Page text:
Religious reformer Spong builds upon the program he initiated in Why Christianity Must Change or Die as he outlines what he believes is an authentic faith for a new millennium. Taking cues from the works of John A.T. Robinson, Dietrich Bonhoeffer and Rudolf Bultmann, Spong proclaims that theism the view that a supernatural deity creates and provides for humanity is merely a "human coping device, created by traumatized self-conscious creatures to enable them to deal with the anxiety of self-awareness." The theistic God, for Spong as for Freud and Feuerbach before him, is nothing but a projection of our own desires and wishes. Since the theistic God was a construct that helped humans cope with their anxieties, the hysteria and trauma rampant in our society today is proof, says Spong, that the theistic God has died. But once theism is extinct, many of the central ideas of conventional Christianity, such as original sin, the incarnation and the Resurrection, tumble into uselessness. Spong's "new Christianity" is rather old, though. Just as in 19th-century theological liberalism, Jesus is god-presence and god is the ground of all being. Moreover, Spong recycles the central ideas of his previous nine books. At worst, this is an uninspiring and unoriginal tract for a formless and meandering quasi-spiritual life. At best, however, Spong openly reveals his honest struggles to fashion a living faith that transcends what he sees as the sterility of the Christianity in which he was formed. (Sept.) Copyright 2001 Cahners Business Information.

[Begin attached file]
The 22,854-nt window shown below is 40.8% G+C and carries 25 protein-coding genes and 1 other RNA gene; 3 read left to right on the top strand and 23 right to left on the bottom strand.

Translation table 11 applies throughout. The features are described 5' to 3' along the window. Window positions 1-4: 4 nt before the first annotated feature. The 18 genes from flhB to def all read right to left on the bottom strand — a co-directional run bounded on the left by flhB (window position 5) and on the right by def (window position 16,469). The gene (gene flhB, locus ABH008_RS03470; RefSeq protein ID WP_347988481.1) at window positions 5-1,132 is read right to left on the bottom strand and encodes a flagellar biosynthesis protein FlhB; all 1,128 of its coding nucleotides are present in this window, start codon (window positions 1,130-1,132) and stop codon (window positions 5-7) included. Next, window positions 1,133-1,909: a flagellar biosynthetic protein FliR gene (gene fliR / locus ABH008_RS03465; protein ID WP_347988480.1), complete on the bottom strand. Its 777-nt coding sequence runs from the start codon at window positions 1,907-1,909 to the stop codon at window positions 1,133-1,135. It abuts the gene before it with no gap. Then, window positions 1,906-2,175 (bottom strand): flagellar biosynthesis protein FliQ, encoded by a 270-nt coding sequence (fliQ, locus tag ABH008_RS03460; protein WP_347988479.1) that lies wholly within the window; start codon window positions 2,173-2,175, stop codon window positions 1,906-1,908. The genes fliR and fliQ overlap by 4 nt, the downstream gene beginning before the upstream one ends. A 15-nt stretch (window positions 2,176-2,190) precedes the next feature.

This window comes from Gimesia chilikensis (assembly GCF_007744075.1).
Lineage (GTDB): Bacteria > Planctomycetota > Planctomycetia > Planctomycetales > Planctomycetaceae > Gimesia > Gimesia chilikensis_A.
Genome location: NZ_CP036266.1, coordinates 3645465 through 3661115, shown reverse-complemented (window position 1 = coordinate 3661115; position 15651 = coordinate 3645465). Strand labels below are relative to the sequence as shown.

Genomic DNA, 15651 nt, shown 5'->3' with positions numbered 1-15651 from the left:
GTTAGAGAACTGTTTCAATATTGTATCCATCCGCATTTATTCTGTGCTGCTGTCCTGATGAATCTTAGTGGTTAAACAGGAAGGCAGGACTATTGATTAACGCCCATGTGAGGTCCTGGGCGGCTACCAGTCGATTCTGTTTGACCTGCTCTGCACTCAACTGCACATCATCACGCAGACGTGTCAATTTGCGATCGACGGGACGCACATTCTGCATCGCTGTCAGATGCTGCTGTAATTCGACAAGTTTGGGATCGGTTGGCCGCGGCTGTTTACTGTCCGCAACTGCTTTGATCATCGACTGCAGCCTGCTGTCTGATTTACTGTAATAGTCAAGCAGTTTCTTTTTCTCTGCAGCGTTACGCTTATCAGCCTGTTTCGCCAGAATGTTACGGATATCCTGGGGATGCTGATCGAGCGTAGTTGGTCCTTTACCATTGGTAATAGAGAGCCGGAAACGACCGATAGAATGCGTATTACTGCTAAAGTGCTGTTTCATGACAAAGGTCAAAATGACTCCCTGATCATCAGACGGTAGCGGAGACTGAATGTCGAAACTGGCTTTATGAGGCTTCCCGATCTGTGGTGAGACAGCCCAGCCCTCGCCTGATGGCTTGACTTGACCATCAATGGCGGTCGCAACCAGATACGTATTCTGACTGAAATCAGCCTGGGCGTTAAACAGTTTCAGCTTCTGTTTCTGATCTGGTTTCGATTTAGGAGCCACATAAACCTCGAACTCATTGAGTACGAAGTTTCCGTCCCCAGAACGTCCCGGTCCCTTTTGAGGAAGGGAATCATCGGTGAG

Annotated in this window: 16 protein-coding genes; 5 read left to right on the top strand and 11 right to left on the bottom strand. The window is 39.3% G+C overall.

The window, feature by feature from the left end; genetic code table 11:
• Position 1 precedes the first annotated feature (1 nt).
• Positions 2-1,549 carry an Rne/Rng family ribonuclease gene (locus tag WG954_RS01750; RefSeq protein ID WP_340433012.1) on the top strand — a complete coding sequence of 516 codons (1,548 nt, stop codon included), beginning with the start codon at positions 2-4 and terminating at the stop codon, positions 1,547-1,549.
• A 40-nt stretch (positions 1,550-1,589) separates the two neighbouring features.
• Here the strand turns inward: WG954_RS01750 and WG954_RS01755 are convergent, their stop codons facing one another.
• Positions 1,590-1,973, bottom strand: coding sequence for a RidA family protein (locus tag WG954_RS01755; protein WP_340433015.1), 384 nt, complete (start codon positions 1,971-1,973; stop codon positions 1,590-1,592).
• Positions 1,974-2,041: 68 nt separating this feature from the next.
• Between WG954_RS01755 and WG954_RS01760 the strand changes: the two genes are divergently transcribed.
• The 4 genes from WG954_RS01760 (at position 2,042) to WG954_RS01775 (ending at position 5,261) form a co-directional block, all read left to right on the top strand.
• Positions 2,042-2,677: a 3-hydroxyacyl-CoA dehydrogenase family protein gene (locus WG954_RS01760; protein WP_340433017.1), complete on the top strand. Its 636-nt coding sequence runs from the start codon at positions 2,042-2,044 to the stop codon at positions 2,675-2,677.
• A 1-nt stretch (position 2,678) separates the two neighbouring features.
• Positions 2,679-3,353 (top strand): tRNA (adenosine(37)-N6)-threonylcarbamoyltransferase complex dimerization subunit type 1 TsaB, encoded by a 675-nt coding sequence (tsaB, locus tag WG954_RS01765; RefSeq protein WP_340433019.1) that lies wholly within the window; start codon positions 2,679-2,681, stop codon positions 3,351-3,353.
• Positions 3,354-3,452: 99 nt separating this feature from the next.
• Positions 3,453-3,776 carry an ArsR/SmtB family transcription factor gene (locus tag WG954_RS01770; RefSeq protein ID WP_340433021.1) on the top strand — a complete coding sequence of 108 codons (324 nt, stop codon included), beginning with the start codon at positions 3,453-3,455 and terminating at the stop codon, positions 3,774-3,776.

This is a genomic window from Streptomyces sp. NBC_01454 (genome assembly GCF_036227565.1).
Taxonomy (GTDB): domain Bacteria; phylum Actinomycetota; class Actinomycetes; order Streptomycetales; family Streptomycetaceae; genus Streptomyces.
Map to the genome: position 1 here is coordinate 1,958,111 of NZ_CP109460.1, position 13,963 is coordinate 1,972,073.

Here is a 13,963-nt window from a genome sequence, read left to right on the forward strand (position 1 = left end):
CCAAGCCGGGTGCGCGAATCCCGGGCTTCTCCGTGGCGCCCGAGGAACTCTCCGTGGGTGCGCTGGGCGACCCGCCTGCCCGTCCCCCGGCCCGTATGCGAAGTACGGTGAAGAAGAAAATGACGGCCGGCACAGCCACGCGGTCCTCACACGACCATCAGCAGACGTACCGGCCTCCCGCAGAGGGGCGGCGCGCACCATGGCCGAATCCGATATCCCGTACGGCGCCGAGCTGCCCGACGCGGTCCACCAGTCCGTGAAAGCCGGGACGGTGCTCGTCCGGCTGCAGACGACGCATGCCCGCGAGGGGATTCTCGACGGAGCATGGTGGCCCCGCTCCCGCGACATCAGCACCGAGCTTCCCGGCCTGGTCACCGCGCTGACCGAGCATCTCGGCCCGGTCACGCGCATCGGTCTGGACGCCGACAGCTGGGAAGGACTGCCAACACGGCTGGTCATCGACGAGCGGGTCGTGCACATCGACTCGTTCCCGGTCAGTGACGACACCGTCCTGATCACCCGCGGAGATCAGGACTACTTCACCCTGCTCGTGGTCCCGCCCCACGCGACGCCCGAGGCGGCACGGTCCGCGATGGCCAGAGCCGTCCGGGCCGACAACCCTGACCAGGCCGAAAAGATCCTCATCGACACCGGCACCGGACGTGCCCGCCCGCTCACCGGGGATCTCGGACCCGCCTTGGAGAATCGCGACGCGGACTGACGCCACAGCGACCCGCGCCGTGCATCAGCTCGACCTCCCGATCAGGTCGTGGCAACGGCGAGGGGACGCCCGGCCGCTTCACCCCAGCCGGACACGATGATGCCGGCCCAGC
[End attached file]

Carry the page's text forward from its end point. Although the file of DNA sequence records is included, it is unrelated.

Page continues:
In what he claims to be his parting manifesto, Spong, the former Episcopal bishop of Newark, NJ, saves his sharpest salvos for organized religion in general and Christianity in particular. Arguing for the full humanity of women, gays, and other disenfranchised groups, Spong continues arguments begun in earlier works (e.g., Why Christianity Must Change or Die), striving to improve upon his previously vilified or misunderstood ideas, such as the figurative nature of the Passion, the death of theism, and various dogmas and creeds that fall under the "theistic firewall of [religious] hysteria." Still, he doesn't anticipate much clerical support; he speaks instead to "the ordinary people whose name is legion" and is somewhat defensive in tone. As with his previous works, faithful folk will struggle with the radical nature of his vision, laboring to see what is fundamentally Christian in his Christianity. Loyal Spongians will welcome the conversation, but foes will be further infuriated. Purchase accordingly. Sandra Collins, Duquesne Univ. Lib., Pittsburgh Copyright 2001 Cahners Business Information.